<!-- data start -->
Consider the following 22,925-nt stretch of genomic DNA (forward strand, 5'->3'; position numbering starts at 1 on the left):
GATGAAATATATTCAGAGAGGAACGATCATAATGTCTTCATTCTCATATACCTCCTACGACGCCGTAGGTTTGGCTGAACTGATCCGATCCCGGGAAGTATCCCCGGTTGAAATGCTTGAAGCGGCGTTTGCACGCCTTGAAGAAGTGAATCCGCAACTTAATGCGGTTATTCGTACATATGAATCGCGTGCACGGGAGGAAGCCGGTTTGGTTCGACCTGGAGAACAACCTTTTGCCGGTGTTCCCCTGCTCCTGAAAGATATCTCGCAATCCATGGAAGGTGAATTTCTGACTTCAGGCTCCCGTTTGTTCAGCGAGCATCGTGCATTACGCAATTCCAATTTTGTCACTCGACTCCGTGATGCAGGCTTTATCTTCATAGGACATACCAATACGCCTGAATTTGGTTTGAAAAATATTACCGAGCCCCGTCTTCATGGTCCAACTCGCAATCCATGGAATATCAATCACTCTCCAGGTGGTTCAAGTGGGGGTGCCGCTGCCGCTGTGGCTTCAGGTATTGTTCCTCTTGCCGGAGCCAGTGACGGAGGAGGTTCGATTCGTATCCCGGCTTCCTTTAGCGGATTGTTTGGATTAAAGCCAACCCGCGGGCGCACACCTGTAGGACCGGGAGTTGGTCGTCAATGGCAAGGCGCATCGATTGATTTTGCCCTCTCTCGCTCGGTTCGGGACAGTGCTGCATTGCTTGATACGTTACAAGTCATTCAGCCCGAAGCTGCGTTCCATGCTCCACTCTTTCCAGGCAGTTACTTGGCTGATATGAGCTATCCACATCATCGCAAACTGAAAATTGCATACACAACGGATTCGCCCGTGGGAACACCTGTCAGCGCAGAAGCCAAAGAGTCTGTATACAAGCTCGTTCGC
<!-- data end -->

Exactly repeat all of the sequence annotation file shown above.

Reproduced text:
Consider the following 22,925-nt stretch of genomic DNA (forward strand, 5'->3'; position numbering starts at 1 on the left):
GATGAAATATATTCAGAGAGGAACGATCATAATGTCTTCATTCTCATATACCTCCTACGACGCCGTAGGTTTGGCTGAACTGATCCGATCCCGGGAAGTATCCCCGGTTGAAATGCTTGAAGCGGCGTTTGCACGCCTTGAAGAAGTGAATCCGCAACTTAATGCGGTTATTCGTACATATGAATCGCGTGCACGGGAGGAAGCCGGTTTGGTTCGACCTGGAGAACAACCTTTTGCCGGTGTTCCCCTGCTCCTGAAAGATATCTCGCAATCCATGGAAGGTGAATTTCTGACTTCAGGCTCCCGTTTGTTCAGCGAGCATCGTGCATTACGCAATTCCAATTTTGTCACTCGACTCCGTGATGCAGGCTTTATCTTCATAGGACATACCAATACGCCTGAATTTGGTTTGAAAAATATTACCGAGCCCCGTCTTCATGGTCCAACTCGCAATCCATGGAATATCAATCACTCTCCAGGTGGTTCAAGTGGGGGTGCCGCTGCCGCTGTGGCTTCAGGTATTGTTCCTCTTGCCGGAGCCAGTGACGGAGGAGGTTCGATTCGTATCCCGGCTTCCTTTAGCGGATTGTTTGGATTAAAGCCAACCCGCGGGCGCACACCTGTAGGACCGGGAGTTGGTCGTCAATGGCAAGGCGCATCGATTGATTTTGCCCTCTCTCGCTCGGTTCGGGACAGTGCTGCATTGCTTGATACGTTACAAGTCATTCAGCCCGAAGCTGCGTTCCATGCTCCACTCTTTCCAGGCAGTTACTTGGCTGATATGAGCTATCCACATCATCGCAAACTGAAAATTGCATACACAACGGATTCGCCCGTGGGAACACCTGTCAGCGCAGAAGCCAAAGAGTCTGTATACAAGCTCGTTCGC